Crossfit is an aspect of the fitness industry that draws a lot of different opinions.
These opinions can range anywhere from, “Crossfit will fix the obesity epidemic of this country,” to “Crossfit is the worst thing since the Atkins diet.” There are many views and opinions of Crossfit from experts in the field of Kinesiology, like Mark Rippetoe or Dr. Allison Belger for example. I am going to show you how Crossfit is viewed by these sub-disciples: sport psychology, sport history, sport sociology, and exercise physiology.
Sport psychology is the study of psychology in the field of sports and athletics, to see what makes a player succeed or not.
This is much different than traditional psychology, which just studies illnesses and disorders. Sport psychology watches and observes how and why people act and think a certain way in a kinesthetic setting. Crossfit, according to Dr. Belger (2012), is a positive psychological experience.
Is Crossfit as inclusive as it sounds? In the sports psychology world, this question gets asked about Crossfit regularly. First, let’s look at regular gyms. Crunch Fitness is a gym that has the slogan, “No Judgments.” This implies that when you go to this gym, no one will look down on you or judge you no matter what experience level you have or what physique you have. On the flip side, Gold’s Gym, is not known for emphasizing any judgments. Instead, it is a gym that seeks members who have the perfect physique. They do this for various reasons and do not cater specifically to overweight people or those new to exercising.
Crossfit can be either nonjudgmental or exclusive depending on the gym and its individual philosophy because every Crossfit gym operates individually as its entity; anyone can open a Crossfit gym and sell to whoever they want. One gym, which is called a box, will cater to the individual that is seeking some activity, but you can go to the other extreme where a box will only train athletes that are training for the Crossfit Games. The thing that Crossfit does do is create a community of people. It is not a secluded community that only certain people can get into. A quote from Dr. Belger (2012), who is a Crossfit gym owner and a clinical psychologist says, “We know that communities can provide the kind of social support and connectedness that foster a myriad of positive outcomes in people’s lives” (p. 32). Belger reinforces that a community can be found anywhere in Crossfit. Will one cater to the needs of a particular individual? Yes, and so does a regular gym like Crunch or Gold’s Gym.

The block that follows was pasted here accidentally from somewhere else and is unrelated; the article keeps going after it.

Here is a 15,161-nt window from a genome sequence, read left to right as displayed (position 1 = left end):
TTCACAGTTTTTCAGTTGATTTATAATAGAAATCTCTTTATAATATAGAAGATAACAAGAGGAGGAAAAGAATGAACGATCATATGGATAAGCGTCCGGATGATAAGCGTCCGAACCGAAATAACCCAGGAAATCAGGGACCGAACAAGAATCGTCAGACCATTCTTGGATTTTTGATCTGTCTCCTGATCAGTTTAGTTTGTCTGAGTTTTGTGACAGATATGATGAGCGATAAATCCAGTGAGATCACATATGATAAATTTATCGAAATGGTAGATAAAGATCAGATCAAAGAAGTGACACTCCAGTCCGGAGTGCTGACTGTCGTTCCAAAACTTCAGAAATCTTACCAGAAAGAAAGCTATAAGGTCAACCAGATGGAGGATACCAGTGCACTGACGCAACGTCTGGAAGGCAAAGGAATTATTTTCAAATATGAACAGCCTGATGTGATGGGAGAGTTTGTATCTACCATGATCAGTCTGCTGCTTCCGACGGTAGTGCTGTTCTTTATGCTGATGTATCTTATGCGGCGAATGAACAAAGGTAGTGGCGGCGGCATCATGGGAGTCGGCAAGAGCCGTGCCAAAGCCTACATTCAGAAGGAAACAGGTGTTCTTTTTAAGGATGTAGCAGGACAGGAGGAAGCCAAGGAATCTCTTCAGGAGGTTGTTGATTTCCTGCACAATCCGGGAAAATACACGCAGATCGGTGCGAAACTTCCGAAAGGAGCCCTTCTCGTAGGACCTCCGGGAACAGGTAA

The history of sport in American culture is something that reflects the identity of our country as a whole.
Crossfit feeds right into the history of sport in America. Competition and sport are something ingrained into the fabric of the American culture. Some parents will spend more money on their kid’s training and travel in youth sports hoping for a college scholarship, than if they just saved that money to pay for college. This shows how American sports have developed a high competitive nature within each sport.
Crossfit, at its roots, is a competition based sport.
Athletes compete for each workout against themselves, their time, and their peers’ performance. How did Crossfit become what it is today and why is it so competition based? This derives from the root of American society. If you look at almost every aspect of American life, we are constantly in competition or perceived competition. Americans love to compete against others like baseball, bodybuilding and tough mudders, which is what Crossfit is really about. The founder of Crossfit, Greg Glassman, takes a different approach to why Crossfit is so successful.
Glassman (2002) explains, “From the beginning, the aim of Crossfit has been to forge a broad, general, and inclusive fitness” (p. 1). The part that Glassman leaves out of his description is the competitive aspect of the sport. The Crossfit games are an example of competition at its finest. This is an event that brings together the best of the best “cross fitters” to compete against one another in various workouts. This is why Crossfit is seen as a constant competition against others. If you watch the Games, you will see what values Glassman holds: broad and general exercises, and athletes congratulating one another after the competition. Crossfit will not be going anywhere anytime soon and will make its mark on the history of sport.